Mastery versus Control – a distinction without a difference?

[Update: there's a short follow up post to this here.]

“Give me absolute control over every living soul
And lie beside me baby,
That’s an order”

Leonard Cohen, The Future

“Control is tied to the idea that we can limit energy expenditures and funnel them down paths of our own choosing. We call this greediness “efficiency.” Life processes require the broadest form of energy dissipation into the finest possible “mist” of flow instead of the fire-hose we tend to hold as the ideal. A mist feeds, a fire-hose erodes and destroys.”
Antonio Dias

What’s the difference between mastery and control? I wrote recently about industrial agricultural control of the biosphere, to produce the Goods for us. As the brilliant TV Smith
“You can force it, drug it and exhaust it, pick the fruit of the rape of the land”

The post brought forth Antonio Dias’s comment (see above). So, is there a useful distinction to be made? I suppose mastery involves knowing that not everything can be controlled, that messy life will always leak out the sides, and that there must be “bohemias” from whence good ideas can come, or things-we-don’t-need-now-but-may-in-the-future can be left to keep reproducing.

…Harwood blinks. ‘It’s what we do now instead of bohemias,” he says.
“Instead of what?”
“Bohemias. Alternative subcultures. They were a crucial aspect of industrial civilization in the two previous centuries. They were where industrial civilization went to dream. A sort of unconcious R&D, exploring alternate societal strategies. Each one would have a dress code, characteristic forms of artistic expression, a substance or substances of choice, and a set of sexual values at odds with those of the culture at large. And they did, frequently, have locales with which they became associated. But they became extinct.”
“Extinct?”
“We started picking them before they could ripen. A certain crucial growing period was lost, as marketing evolved and the mechanisms of recommodification became quicker, more rapacious. Authentic subcultures required backwaters, and time, and there are no more backwaters. They went the way of Geography in general. Autonomous zones do offer a certain insulation from the monoculture, but they seem not to lend themselves to re-commodification, not in the same way. We don’t know why exactly.”‘
William Gibson, ‘All Tomorrow’s Parties’

But surely this vision of mastery – just enough humility to know that you’re messing around too much in God’s domain amounts to nothing more than a kind of Green Confucian warning against the dangers of hubris – of believing that our knowledge and power are sufficient to keep the entropy at bay?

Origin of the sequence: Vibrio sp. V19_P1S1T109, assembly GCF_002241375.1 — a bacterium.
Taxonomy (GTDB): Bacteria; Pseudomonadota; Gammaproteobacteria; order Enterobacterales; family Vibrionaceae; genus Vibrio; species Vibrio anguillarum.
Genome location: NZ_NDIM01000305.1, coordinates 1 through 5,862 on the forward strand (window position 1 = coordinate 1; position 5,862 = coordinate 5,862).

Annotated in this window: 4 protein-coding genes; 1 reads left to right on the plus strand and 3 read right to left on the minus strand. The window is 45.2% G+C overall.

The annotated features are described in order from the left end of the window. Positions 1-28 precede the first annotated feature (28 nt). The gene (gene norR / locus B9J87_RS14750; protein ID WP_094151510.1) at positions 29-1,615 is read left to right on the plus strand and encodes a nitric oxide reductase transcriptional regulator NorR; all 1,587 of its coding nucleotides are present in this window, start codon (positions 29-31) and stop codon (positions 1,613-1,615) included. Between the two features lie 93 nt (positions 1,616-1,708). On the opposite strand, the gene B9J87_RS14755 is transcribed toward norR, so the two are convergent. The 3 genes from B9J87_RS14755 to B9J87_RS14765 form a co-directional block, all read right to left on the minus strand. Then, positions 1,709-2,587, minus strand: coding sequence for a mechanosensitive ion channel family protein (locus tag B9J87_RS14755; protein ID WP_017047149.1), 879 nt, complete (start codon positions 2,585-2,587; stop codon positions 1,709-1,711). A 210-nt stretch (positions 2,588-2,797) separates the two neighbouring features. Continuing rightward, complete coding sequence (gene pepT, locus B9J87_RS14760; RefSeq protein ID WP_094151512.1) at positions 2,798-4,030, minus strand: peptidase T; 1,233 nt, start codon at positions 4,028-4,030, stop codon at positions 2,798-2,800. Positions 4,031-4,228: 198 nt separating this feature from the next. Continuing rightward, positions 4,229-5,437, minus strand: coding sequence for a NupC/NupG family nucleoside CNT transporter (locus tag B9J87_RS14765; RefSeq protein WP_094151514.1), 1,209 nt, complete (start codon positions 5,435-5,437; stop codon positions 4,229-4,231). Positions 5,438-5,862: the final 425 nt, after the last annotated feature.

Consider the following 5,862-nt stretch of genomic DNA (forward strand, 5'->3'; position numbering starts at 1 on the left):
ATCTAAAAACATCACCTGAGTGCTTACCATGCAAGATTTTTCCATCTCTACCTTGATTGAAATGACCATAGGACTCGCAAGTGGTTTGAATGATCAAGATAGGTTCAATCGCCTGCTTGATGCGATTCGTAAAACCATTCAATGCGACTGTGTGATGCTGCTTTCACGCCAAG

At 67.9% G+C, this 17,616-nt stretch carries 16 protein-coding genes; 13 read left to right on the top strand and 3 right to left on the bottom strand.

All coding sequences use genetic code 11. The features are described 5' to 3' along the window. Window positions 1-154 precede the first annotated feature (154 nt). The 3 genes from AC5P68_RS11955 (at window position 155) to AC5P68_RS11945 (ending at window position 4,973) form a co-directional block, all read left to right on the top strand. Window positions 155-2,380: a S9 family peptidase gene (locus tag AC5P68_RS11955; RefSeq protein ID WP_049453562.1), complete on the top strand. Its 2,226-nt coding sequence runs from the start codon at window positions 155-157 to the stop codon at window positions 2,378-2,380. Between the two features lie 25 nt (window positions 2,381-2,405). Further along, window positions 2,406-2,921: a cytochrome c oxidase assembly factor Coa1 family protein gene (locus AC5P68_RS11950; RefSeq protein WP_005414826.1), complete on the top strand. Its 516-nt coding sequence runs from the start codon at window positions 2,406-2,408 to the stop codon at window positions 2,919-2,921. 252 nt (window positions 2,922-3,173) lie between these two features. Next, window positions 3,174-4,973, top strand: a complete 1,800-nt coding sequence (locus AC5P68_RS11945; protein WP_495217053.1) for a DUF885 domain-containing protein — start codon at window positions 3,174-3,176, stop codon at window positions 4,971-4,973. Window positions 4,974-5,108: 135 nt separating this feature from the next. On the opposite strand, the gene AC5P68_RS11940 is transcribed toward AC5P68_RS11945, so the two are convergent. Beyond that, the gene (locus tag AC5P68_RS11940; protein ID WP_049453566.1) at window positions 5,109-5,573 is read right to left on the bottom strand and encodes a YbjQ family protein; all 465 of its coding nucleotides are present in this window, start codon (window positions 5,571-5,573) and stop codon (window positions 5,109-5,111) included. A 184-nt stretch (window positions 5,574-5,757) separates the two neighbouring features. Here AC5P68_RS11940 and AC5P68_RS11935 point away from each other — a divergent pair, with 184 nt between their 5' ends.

Is ‘mastery’ linked to the fifth stage of competence to that effect, of consciously knowing that you have unconscious/automatic ability to solve problems.

Is the difference between self-mastery and self-control to do with their (intended) outcomes. We like self-mastery when it leaves enough of the biosphere intact to keep us going, but we dislike self-control when it prevents us from having fun in the here and now, or leads to the accumulation of capital (deferred gratification blah blah blah) and thus power?

And let’s not forget, control has created miracles of co-ordination and resource exploitation. If you’re sitting somewhere with electricity and running water, and a supermarket that brings produce from around the world to your door, then you should acknowledge the benefits of “control” (alongside the costs!!).

What wisdom can we take from religion, from ecological thinking, from feminism? Has this all been done before? If people have useful things they have thought – or links to what other people have thought – please do pitch in…

A few random poems
If by Rudyard Kipling

Serenity Prayer
God, grant me the serenity
To accept the things I cannot change;
Courage to change the things I can;
And wisdom to know the difference.

And here is a very very funny cartoon about the serenity prayer…

SEE HERE FOR A FURTHER POST ON MASTERY VERSUS CONTROL

Further Reading